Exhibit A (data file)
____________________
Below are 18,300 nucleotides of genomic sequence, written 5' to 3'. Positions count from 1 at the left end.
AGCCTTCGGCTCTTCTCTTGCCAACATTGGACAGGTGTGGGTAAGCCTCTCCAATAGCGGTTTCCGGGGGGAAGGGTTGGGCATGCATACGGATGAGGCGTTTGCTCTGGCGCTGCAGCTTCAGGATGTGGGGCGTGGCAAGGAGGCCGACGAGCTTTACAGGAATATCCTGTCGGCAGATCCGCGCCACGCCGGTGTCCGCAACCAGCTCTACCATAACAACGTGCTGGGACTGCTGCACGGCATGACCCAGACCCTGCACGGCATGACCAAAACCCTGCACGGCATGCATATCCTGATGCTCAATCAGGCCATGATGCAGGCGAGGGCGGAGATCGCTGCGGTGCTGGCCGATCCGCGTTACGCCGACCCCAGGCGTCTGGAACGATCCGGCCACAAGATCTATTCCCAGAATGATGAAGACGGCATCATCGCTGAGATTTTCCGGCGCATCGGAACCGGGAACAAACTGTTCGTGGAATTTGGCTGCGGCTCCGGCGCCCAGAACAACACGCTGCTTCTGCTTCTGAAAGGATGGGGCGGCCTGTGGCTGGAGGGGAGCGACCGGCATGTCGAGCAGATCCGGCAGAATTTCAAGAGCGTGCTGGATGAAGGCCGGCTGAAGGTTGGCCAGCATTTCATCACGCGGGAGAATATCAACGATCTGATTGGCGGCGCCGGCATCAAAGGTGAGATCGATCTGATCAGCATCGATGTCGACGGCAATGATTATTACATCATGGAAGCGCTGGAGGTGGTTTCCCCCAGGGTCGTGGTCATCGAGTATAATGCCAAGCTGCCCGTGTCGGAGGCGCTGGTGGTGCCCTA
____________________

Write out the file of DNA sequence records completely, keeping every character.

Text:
Below are 18,300 nucleotides of genomic sequence, written 5' to 3'. Positions count from 1 at the left end.
AGCCTTCGGCTCTTCTCTTGCCAACATTGGACAGGTGTGGGTAAGCCTCTCCAATAGCGGTTTCCGGGGGGAAGGGTTGGGCATGCATACGGATGAGGCGTTTGCTCTGGCGCTGCAGCTTCAGGATGTGGGGCGTGGCAAGGAGGCCGACGAGCTTTACAGGAATATCCTGTCGGCAGATCCGCGCCACGCCGGTGTCCGCAACCAGCTCTACCATAACAACGTGCTGGGACTGCTGCACGGCATGACCCAGACCCTGCACGGCATGACCAAAACCCTGCACGGCATGCATATCCTGATGCTCAATCAGGCCATGATGCAGGCGAGGGCGGAGATCGCTGCGGTGCTGGCCGATCCGCGTTACGCCGACCCCAGGCGTCTGGAACGATCCGGCCACAAGATCTATTCCCAGAATGATGAAGACGGCATCATCGCTGAGATTTTCCGGCGCATCGGAACCGGGAACAAACTGTTCGTGGAATTTGGCTGCGGCTCCGGCGCCCAGAACAACACGCTGCTTCTGCTTCTGAAAGGATGGGGCGGCCTGTGGCTGGAGGGGAGCGACCGGCATGTCGAGCAGATCCGGCAGAATTTCAAGAGCGTGCTGGATGAAGGCCGGCTGAAGGTTGGCCAGCATTTCATCACGCGGGAGAATATCAACGATCTGATTGGCGGCGCCGGCATCAAAGGTGAGATCGATCTGATCAGCATCGATGTCGACGGCAATGATTATTACATCATGGAAGCGCTGGAGGTGGTTTCCCCCAGGGTCGTGGTCATCGAGTATAATGCCAAGCTGCCCGTGTCGGAGGCGCTGGTGGTGCCCTA